It’s a relatively small percentage, however, having a compliance culture we think is critically important, and as our team members help to supervise those companies at the board level, insisting upon proper compliance, audits, third-party regulatory help is important. So we’re pleased with how things are going and we view that as a continuous improvement project.

Operator

Next question comes from Greg Mason with KBW. Go ahead.

Greg Mason - KBW

I had one follow-up question. On the ATM program, I know the April Barclays program. You had 20 million shares, you've sold 5 million before you stopped the program. I think in the K, you said you were going to stop until you had filed this 10-K. So I guess my question is, is that program kind of now back effective? That's my first question. And then, how do you think about using it?

John Barry

The answer is no on the first question. And on the second question, as we look at an ATM program compared to other types of equity issuance, as we’ve said on in this format in the past, we’re a big fan, we view it as efficient, low-cost, just-in-time, done right, accretive capital raising. Having said that, we’re not going to raise capital unless we see a good use for it based on what’s going on in the pipeline and the left hand side of the balance sheet.

So we have utilized that program in the past. We did not, as of several months ago, and we’ll have to see about the future based on the opportunity set and based on making sure you would be doing so if we were doing so accretively.

Greg Mason - KBW

If you saw those good opportunities, obviously, you'd want that to be effective. Is there just a time frame here that that ATM program could be effective, or is there something you have to accomplish to get that back up and running?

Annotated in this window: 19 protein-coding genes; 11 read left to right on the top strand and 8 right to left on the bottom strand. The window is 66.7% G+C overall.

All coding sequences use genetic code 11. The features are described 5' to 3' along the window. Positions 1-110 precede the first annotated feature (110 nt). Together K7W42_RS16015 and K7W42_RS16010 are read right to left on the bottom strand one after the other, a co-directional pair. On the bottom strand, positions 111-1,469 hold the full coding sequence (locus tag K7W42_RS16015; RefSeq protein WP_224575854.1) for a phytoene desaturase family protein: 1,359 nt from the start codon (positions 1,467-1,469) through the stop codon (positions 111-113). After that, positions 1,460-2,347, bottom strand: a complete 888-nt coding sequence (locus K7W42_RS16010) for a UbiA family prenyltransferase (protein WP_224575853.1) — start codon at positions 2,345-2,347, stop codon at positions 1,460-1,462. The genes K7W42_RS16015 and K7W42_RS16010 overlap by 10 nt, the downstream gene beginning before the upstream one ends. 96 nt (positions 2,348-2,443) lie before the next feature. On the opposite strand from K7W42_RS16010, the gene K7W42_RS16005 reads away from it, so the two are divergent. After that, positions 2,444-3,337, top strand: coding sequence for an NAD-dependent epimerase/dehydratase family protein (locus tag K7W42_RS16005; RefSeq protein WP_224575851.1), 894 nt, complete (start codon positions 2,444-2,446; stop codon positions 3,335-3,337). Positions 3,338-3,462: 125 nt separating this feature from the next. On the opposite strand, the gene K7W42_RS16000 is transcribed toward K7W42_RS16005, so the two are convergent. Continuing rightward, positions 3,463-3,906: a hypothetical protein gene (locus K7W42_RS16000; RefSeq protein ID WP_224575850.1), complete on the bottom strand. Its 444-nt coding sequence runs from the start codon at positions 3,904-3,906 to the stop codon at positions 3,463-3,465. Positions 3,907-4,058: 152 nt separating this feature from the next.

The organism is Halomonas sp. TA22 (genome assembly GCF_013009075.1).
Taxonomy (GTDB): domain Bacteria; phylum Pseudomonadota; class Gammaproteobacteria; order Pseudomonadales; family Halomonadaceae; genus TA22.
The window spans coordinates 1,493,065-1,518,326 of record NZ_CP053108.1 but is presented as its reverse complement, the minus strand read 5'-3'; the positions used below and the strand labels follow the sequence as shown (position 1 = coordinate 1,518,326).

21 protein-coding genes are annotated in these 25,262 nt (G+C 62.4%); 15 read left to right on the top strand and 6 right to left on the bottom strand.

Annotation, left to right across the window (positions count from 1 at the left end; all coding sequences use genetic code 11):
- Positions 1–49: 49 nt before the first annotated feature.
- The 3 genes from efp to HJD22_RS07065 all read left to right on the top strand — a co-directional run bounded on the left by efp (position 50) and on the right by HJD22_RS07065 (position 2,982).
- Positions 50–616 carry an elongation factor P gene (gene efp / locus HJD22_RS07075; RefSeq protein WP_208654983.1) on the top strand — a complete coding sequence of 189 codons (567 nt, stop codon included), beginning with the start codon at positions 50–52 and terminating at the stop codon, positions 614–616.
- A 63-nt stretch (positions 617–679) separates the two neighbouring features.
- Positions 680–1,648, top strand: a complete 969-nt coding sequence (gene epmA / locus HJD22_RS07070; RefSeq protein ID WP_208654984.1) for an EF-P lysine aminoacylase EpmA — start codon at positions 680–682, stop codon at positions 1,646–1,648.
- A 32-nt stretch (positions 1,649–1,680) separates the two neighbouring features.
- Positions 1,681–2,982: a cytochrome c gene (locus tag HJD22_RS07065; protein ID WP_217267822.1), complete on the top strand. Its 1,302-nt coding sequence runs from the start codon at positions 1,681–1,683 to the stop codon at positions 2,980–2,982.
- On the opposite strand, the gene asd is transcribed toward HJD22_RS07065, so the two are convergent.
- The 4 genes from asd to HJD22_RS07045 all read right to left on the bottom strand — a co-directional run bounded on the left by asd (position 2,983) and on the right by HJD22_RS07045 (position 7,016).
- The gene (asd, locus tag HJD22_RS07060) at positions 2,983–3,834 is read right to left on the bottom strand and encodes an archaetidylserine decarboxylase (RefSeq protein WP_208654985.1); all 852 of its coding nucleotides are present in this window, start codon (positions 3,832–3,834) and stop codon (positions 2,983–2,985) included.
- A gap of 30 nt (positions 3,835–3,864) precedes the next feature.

John Barry

No, we haven’t made any final determinations yet on that Greg, and it will be against an opportunity set that we see in the market.

Greg Mason - KBW

And then one final question, just to see if there are any one-time movements in the quarter, I think it seemed like AJAX had a $3.8 million PIC reversal as their sale is coming up, which seems like that was a negative one-time event. First off, did that happen in this quarter, and were there any other kind of one-time events on the revenue side?

Grier Eliasek

That was the only real event on the revenue side that was non-recurring. Dividend income is always lumpy for our companies because we recognize it as it comes in, it’s not a continuous thing, and yes AJAX was done in the June quarter.

John Barry

And generally we don’t use a lot of PIC income, Greg, as you know having followed us for many years. Because the thing about PIC income is you can recognize it short term but ultimately it doesn’t get paid, it gets reversed. So that’s not very helpful unless you are confident in getting the cash in is a lot more confident and inspiring than PIC-ing.

And we have some instruments, for example, in the control book which contractually allow for PIC but get paid it in cash. So, sometimes people get confused about that, think that that PIC contract potential is the same actually PIC-ing on a quarterly basis which it is not.

Operator

This concludes our question-and-answer session. I would like to turn the conference back over to Mr. John Barry for any closing remarks.

John Barry

Okay. Well, thank you all very much for participating in our call and I hope everyone has a nice lunch. Thank you very much.

Grier Eliasek

Thanks a lot.

Operator